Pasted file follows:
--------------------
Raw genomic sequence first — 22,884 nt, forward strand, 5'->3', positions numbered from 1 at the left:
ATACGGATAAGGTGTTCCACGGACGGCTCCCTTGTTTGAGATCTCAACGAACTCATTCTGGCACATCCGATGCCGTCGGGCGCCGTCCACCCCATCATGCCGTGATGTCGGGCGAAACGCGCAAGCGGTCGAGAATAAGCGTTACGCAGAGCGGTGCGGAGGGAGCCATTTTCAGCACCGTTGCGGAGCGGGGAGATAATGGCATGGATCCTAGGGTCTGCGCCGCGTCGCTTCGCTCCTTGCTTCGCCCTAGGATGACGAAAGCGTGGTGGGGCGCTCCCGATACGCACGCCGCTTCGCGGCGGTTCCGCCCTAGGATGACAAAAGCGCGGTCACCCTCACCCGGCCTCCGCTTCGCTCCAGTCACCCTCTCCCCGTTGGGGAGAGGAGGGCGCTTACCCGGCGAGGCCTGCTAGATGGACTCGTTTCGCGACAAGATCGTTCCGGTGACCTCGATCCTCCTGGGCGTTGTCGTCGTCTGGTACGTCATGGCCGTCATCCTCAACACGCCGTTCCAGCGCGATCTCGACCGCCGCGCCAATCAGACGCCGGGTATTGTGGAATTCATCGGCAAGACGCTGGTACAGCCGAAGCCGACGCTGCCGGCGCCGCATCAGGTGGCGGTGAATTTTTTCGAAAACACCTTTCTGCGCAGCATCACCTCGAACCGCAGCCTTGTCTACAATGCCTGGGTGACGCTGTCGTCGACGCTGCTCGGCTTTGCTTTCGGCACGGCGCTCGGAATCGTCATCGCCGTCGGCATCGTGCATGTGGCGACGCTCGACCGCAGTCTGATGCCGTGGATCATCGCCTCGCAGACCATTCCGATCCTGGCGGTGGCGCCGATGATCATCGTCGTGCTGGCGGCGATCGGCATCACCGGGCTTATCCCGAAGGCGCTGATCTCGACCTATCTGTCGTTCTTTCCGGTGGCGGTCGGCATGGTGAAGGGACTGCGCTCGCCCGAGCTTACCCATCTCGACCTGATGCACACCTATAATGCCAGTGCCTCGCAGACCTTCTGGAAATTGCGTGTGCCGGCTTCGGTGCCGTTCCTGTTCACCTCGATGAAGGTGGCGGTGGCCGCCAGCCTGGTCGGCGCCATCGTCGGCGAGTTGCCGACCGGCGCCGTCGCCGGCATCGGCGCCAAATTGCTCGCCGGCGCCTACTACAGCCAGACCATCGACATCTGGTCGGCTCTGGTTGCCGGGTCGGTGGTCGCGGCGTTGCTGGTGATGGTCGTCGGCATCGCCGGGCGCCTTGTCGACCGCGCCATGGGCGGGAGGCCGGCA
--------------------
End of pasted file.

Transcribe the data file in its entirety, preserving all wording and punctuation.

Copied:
Raw genomic sequence first — 22,884 nt, forward strand, 5'->3', positions numbered from 1 at the left:
ATACGGATAAGGTGTTCCACGGACGGCTCCCTTGTTTGAGATCTCAACGAACTCATTCTGGCACATCCGATGCCGTCGGGCGCCGTCCACCCCATCATGCCGTGATGTCGGGCGAAACGCGCAAGCGGTCGAGAATAAGCGTTACGCAGAGCGGTGCGGAGGGAGCCATTTTCAGCACCGTTGCGGAGCGGGGAGATAATGGCATGGATCCTAGGGTCTGCGCCGCGTCGCTTCGCTCCTTGCTTCGCCCTAGGATGACGAAAGCGTGGTGGGGCGCTCCCGATACGCACGCCGCTTCGCGGCGGTTCCGCCCTAGGATGACAAAAGCGCGGTCACCCTCACCCGGCCTCCGCTTCGCTCCAGTCACCCTCTCCCCGTTGGGGAGAGGAGGGCGCTTACCCGGCGAGGCCTGCTAGATGGACTCGTTTCGCGACAAGATCGTTCCGGTGACCTCGATCCTCCTGGGCGTTGTCGTCGTCTGGTACGTCATGGCCGTCATCCTCAACACGCCGTTCCAGCGCGATCTCGACCGCCGCGCCAATCAGACGCCGGGTATTGTGGAATTCATCGGCAAGACGCTGGTACAGCCGAAGCCGACGCTGCCGGCGCCGCATCAGGTGGCGGTGAATTTTTTCGAAAACACCTTTCTGCGCAGCATCACCTCGAACCGCAGCCTTGTCTACAATGCCTGGGTGACGCTGTCGTCGACGCTGCTCGGCTTTGCTTTCGGCACGGCGCTCGGAATCGTCATCGCCGTCGGCATCGTGCATGTGGCGACGCTCGACCGCAGTCTGATGCCGTGGATCATCGCCTCGCAGACCATTCCGATCCTGGCGGTGGCGCCGATGATCATCGTCGTGCTGGCGGCGATCGGCATCACCGGGCTTATCCCGAAGGCGCTGATCTCGACCTATCTGTCGTTCTTTCCGGTGGCGGTCGGCATGGTGAAGGGACTGCGCTCGCCCGAGCTTACCCATCTCGACCTGATGCACACCTATAATGCCAGTGCCTCGCAGACCTTCTGGAAATTGCGTGTGCCGGCTTCGGTGCCGTTCCTGTTCACCTCGATGAAGGTGGCGGTGGCCGCCAGCCTGGTCGGCGCCATCGTCGGCGAGTTGCCGACCGGCGCCGTCGCCGGCATCGGCGCCAAATTGCTCGCCGGCGCCTACTACAGCCAGACCATCGACATCTGGTCGGCTCTGGTTGCCGGGTCGGTGGTCGCGGCGTTGCTGGTGATGGTCGTCGGCATCGCCGGGCGCCTTGTCGACCGCGCCATGGGCGGGAGGCCGGCA